What do politicians do in Parliament once elected?
There is no formal job description for the work of a parliamentarian under the current system. In general, backbenchers have great freedoms in performing three broad roles: parliamentarian, constituency representative, and party member.
What is the role of a Democratic Reform Alliance Parliamentary Member?
The essential job of a Democratic Reform Alliance Parliamentary Member is to investigate, analyse and describe the provenance of money influencing the policy and decisions of government and opposition Members of Parliament and Senators.
The role is to transmit this back to the Management Committee and party members through internal Democratic Reform Alliance Portfolio Subcommittees and to represent the will of the party membership by voting in Parliament in accordance with the direction of party members.
What is a Democratic Reform Alliance Portfolio Subcommittee and what does it do?
Democratic Reform Alliance will establish important internal portfolio subcommittees that shadow the Cabinet and administrative arrangements of the Public Service. The Portfolio Subcommittees will in effect constitute a shadow cabinet structure across all areas of government activity.
Each Portfolio Subcommittee will be staffed by invited and duly appointed subject matter experts, a member of the Management Committee, and a Parliamentary Member. Parliamentary Members will co-chair the Democratic Reform Alliance Portfolio Subcommittees.
The role of the Democratic Reform Alliance Portfolio Subcommittees is to examine the flow of campaign and donation money through the portfolio.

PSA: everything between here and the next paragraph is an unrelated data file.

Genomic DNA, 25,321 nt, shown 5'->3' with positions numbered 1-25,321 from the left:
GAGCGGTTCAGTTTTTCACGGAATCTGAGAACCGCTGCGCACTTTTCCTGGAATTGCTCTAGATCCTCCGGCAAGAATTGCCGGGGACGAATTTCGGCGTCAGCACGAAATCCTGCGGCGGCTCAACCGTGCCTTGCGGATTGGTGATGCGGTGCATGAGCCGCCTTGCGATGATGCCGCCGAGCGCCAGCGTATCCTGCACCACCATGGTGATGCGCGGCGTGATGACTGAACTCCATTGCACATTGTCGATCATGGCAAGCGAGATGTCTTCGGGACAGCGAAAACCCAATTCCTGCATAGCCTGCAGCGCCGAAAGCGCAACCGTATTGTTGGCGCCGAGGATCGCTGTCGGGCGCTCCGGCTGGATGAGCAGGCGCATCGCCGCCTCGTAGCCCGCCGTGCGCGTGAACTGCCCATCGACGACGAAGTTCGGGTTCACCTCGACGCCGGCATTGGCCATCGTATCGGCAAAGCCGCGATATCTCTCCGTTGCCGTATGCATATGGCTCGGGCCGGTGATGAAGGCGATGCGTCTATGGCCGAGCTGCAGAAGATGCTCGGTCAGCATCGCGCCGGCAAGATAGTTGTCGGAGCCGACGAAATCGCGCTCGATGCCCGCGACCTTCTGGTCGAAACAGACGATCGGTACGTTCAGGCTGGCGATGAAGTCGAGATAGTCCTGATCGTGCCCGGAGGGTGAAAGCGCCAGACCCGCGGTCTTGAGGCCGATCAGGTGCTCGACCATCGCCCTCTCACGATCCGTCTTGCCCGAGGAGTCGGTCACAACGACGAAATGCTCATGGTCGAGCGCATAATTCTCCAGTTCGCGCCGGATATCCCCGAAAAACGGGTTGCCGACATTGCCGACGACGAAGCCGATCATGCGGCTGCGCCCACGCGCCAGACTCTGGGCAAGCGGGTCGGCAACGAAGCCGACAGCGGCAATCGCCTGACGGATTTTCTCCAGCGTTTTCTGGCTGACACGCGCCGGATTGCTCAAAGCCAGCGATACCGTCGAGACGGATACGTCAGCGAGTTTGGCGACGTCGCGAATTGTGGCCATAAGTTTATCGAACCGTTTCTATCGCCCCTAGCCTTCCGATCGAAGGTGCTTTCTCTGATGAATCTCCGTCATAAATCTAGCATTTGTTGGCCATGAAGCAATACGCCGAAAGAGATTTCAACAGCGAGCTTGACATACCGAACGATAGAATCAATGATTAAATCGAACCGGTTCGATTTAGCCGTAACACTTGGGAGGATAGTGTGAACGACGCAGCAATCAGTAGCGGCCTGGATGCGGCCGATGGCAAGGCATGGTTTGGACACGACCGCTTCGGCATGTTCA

Parliamentary Members are required to become experts in the theme of transparency for their allocated portfolios and use their location in Parliament to investigate, question, and report to the Portfolio Subcommittee and the broader party spurious political funding, conflicts of interest, corruption, rorting etc. in their subject area.
This work will feeds into the broader public relations and media agenda of the party.
Who will sit on the Democratic Reform Alliance Portfolio Subcommittees?
The party will seek to access highly skilled and committed recently retired public servants in Canberra to volunteer to perform a wide range of high skilled volunteer activities including research, social media engagement, office management, and other administrative and office support tasks.
Retired public servants, academics, and other invited experts are expected to provide the main expertise to the Democratic Reform Alliance Portfolio Sub-Committees.
Would Parliamentary Members participate in Parliamentary Committees?
No. Democratic Reform Alliance candidates would not participate in Parliamentary Committees unless they are directly relevant to the issue of transparency.
Why wouldn’t Democratic Reform Alliance Parliamentary Members participate in Parliamentary Committees?
The Australian Government sources policy advice from private consultants, industry and corporate lobbies, or the Australian Public Service. Rarely does it listen to the views of its own back bench, and even more rarely does it taken into account the views of minor parties or independents in the committees.
Engaging with potentially divisive political and policy issues through the parliamentary committee system may invite controversy, dilute the limited but critical reform agenda of the party, and detract from the electability of Democratic Reform Alliance candidates. Instead Democratic Reform Alliance Parliamentary Members will work through the Democratic Reform Alliance portfolio subcommittees to maintain the focus of the party on its transparency agenda.